Most likely inspired by his model Angelo Colorossi, seen stretching after a sitting, The Sluggard, or the work's original title An Athlete Awakening from Sleep, was almost certainly conceived as a pendant to An Athlete Wrestling with a Python, 1877. The original full scale work was exhibited at the Royal Academy in 1886 and was awarded a medal of honour when it was shown at the Paris Exposition Universelle three years later. Acquired from Leighton's studio sale in 1896 by Henry Tate, the full size bronze is now in the Tate Gallery (inv. N01752) and the original plaster in the Royal Academy of Arts (inv. 03/1765).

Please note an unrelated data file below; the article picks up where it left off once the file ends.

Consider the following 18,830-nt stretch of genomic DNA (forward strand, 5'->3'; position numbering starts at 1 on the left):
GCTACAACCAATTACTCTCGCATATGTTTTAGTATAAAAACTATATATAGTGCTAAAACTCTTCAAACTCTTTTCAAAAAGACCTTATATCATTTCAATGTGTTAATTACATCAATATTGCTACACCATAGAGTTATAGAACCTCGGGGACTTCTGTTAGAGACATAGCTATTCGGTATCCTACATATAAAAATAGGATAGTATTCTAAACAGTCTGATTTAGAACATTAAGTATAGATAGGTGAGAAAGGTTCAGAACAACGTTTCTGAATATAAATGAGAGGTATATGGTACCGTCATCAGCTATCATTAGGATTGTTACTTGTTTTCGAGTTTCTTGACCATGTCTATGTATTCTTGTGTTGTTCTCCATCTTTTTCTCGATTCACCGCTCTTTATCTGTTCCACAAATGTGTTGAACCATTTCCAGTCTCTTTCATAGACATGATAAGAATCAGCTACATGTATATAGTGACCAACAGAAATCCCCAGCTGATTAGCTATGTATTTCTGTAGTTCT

The present figure's physicality illustrates the influence of the great sculptors of the Italian Renaissance on the artist, yet Leighton was also able to evoke the spirit of the 'new school' having deftly captured a fleeting moment. Scholar Benedict Read suggests the subject can be seen 'as a symbol of the art of sculpture, liberated by Leighton, flexing itself for renewed activity after a long time in the shackles of convention' (loc. cit, p. 68).